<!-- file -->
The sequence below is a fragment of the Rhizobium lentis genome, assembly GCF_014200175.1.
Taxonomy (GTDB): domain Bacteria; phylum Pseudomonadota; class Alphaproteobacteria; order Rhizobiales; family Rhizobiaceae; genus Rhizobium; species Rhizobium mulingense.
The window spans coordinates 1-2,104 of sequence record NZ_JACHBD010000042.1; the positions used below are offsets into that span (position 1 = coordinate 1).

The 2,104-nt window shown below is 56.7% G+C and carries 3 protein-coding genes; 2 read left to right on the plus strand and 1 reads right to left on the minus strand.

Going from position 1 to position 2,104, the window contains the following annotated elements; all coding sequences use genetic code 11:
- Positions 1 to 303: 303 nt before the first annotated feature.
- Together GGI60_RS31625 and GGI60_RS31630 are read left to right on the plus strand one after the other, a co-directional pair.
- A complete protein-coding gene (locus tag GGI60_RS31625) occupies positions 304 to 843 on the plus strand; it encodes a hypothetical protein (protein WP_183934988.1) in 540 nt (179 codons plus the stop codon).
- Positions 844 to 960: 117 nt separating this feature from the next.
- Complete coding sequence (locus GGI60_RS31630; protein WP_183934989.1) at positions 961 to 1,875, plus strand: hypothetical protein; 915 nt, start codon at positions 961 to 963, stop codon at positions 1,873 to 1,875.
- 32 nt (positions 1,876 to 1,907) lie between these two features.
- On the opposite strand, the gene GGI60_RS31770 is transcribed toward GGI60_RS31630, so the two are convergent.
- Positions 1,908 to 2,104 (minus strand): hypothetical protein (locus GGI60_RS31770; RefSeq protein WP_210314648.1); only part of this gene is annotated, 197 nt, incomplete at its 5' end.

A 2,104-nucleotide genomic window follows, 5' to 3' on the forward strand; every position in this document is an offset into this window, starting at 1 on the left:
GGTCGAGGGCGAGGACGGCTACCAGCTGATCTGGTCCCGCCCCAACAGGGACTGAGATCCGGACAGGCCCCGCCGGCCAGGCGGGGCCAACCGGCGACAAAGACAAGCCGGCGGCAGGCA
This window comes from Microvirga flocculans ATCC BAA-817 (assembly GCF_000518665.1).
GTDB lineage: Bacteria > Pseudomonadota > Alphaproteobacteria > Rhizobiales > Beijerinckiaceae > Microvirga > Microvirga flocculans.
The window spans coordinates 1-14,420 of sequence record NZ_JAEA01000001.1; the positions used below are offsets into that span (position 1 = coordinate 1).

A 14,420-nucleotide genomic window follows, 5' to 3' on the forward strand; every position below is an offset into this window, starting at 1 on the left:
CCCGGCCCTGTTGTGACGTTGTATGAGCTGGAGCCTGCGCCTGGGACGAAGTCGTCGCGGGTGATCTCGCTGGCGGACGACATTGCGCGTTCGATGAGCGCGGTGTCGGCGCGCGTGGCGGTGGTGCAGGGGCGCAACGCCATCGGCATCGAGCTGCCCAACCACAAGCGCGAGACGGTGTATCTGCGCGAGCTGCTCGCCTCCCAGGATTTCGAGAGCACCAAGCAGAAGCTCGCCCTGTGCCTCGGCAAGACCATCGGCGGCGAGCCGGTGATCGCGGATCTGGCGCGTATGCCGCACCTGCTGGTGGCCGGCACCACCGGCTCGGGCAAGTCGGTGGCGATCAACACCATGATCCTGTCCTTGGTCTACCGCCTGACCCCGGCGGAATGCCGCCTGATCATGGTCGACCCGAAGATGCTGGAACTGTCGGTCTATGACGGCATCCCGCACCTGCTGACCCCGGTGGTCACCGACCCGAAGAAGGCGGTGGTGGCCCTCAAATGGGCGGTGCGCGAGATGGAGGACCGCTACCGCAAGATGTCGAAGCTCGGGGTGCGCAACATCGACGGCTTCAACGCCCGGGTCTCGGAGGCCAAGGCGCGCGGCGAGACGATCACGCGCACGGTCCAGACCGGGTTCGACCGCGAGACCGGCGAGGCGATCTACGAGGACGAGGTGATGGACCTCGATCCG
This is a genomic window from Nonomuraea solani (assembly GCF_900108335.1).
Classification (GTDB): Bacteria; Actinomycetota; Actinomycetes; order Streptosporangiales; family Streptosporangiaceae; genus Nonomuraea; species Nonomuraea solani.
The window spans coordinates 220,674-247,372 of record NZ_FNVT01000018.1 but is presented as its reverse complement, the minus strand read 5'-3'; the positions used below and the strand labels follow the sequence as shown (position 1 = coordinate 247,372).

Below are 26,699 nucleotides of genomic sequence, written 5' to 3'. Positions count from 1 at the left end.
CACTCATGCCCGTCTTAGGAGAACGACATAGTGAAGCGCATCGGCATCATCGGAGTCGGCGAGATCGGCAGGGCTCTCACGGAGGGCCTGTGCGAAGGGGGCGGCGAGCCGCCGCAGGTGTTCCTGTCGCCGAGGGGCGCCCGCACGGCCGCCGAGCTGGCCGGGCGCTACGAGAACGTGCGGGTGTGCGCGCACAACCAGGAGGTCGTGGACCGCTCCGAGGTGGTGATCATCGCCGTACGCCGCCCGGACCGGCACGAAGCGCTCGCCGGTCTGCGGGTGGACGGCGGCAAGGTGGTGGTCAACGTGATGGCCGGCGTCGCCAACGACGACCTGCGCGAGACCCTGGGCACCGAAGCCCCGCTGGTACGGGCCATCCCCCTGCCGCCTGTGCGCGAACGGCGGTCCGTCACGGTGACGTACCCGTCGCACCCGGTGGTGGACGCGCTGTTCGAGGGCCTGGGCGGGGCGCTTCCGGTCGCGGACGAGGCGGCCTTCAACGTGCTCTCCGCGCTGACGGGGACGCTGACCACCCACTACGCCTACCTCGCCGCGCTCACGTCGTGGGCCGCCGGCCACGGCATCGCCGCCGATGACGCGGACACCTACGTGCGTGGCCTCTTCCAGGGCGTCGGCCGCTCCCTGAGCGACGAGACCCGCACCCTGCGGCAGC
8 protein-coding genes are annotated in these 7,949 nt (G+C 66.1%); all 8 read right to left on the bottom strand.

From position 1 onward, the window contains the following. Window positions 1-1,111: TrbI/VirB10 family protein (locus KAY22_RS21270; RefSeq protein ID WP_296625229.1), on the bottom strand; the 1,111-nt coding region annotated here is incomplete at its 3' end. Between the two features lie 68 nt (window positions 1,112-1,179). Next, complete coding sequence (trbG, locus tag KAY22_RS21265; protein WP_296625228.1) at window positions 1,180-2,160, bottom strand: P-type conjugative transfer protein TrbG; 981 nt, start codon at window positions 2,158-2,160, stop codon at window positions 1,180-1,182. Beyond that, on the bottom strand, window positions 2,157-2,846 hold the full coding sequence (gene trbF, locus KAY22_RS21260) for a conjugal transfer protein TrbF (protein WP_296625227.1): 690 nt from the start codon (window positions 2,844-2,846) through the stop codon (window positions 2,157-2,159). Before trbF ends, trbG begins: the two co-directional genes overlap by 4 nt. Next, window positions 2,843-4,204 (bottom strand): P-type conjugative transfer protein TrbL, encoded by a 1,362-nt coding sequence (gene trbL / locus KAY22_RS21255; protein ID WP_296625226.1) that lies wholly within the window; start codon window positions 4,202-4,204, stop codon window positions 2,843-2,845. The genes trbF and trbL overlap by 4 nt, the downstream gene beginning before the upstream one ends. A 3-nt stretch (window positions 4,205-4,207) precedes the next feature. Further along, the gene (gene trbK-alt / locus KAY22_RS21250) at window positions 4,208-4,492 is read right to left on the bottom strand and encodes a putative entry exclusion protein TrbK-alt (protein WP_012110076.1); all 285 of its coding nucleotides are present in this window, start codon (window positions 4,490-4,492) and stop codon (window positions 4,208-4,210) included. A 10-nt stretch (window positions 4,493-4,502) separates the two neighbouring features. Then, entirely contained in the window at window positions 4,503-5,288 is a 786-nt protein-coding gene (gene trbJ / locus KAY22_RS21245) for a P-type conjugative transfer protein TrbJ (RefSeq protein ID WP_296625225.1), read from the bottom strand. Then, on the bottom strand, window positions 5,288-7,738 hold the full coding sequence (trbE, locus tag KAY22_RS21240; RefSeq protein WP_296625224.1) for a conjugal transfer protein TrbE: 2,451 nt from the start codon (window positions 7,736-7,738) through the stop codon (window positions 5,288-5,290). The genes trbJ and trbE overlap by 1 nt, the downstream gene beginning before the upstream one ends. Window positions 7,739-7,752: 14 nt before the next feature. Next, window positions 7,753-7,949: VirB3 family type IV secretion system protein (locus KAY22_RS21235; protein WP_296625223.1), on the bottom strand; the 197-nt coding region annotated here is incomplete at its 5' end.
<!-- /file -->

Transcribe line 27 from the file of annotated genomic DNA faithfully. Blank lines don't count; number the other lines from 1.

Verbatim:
From position 1 onward, the window contains the following. Window positions 1-1,111: TrbI/VirB10 family protein (locus KAY22_RS21270; RefSeq protein ID WP_296625229.1), on the bottom strand; the 1,111-nt coding region annotated here is incomplete at its 3' end. Between the two features lie 68 nt (window positions 1,112-1,179). Next, complete coding sequence (trbG, locus tag KAY22_RS21265; protein WP_296625228.1) at window positions 1,180-2,160, bottom strand: P-type conjugative transfer protein TrbG; 981 nt, start codon at window positions 2,158-2,160, stop codon at window positions 1,180-1,182. Beyond that, on the bottom strand, window positions 2,157-2,846 hold the full coding sequence (gene trbF, locus KAY22_RS21260) for a conjugal transfer protein TrbF (protein WP_296625227.1): 690 nt from the start codon (window positions 2,844-2,846) through the stop codon (window positions 2,157-2,159). Before trbF ends, trbG begins: the two co-directional genes overlap by 4 nt. Next, window positions 2,843-4,204 (bottom strand): P-type conjugative transfer protein TrbL, encoded by a 1,362-nt coding sequence (gene trbL / locus KAY22_RS21255; protein ID WP_296625226.1) that lies wholly within the window; start codon window positions 4,202-4,204, stop codon window positions 2,843-2,845. The genes trbF and trbL overlap by 4 nt, the downstream gene beginning before the upstream one ends. A 3-nt stretch (window positions 4,205-4,207) precedes the next feature. Further along, the gene (gene trbK-alt / locus KAY22_RS21250) at window positions 4,208-4,492 is read right to left on the bottom strand and encodes a putative entry exclusion protein TrbK-alt (protein WP_012110076.1); all 285 of its coding nucleotides are present in this window, start codon (window positions 4,490-4,492) and stop codon (window positions 4,208-4,210) included. A 10-nt stretch (window positions 4,493-4,502) separates the two neighbouring features. Then, entirely contained in the window at window positions 4,503-5,288 is a 786-nt protein-coding gene (gene trbJ / locus KAY22_RS21245) for a P-type conjugative transfer protein TrbJ (RefSeq protein ID WP_296625225.1), read from the bottom strand. Then, on the bottom strand, window positions 5,288-7,738 hold the full coding sequence (trbE, locus tag KAY22_RS21240; RefSeq protein WP_296625224.1) for a conjugal transfer protein TrbE: 2,451 nt from the start codon (window positions 7,736-7,738) through the stop codon (window positions 5,288-5,290). The genes trbJ and trbE overlap by 1 nt, the downstream gene beginning before the upstream one ends. Window positions 7,739-7,752: 14 nt before the next feature. Next, window positions 7,753-7,949: VirB3 family type IV secretion system protein (locus KAY22_RS21235; protein WP_296625223.1), on the bottom strand; the 197-nt coding region annotated here is incomplete at its 5' end.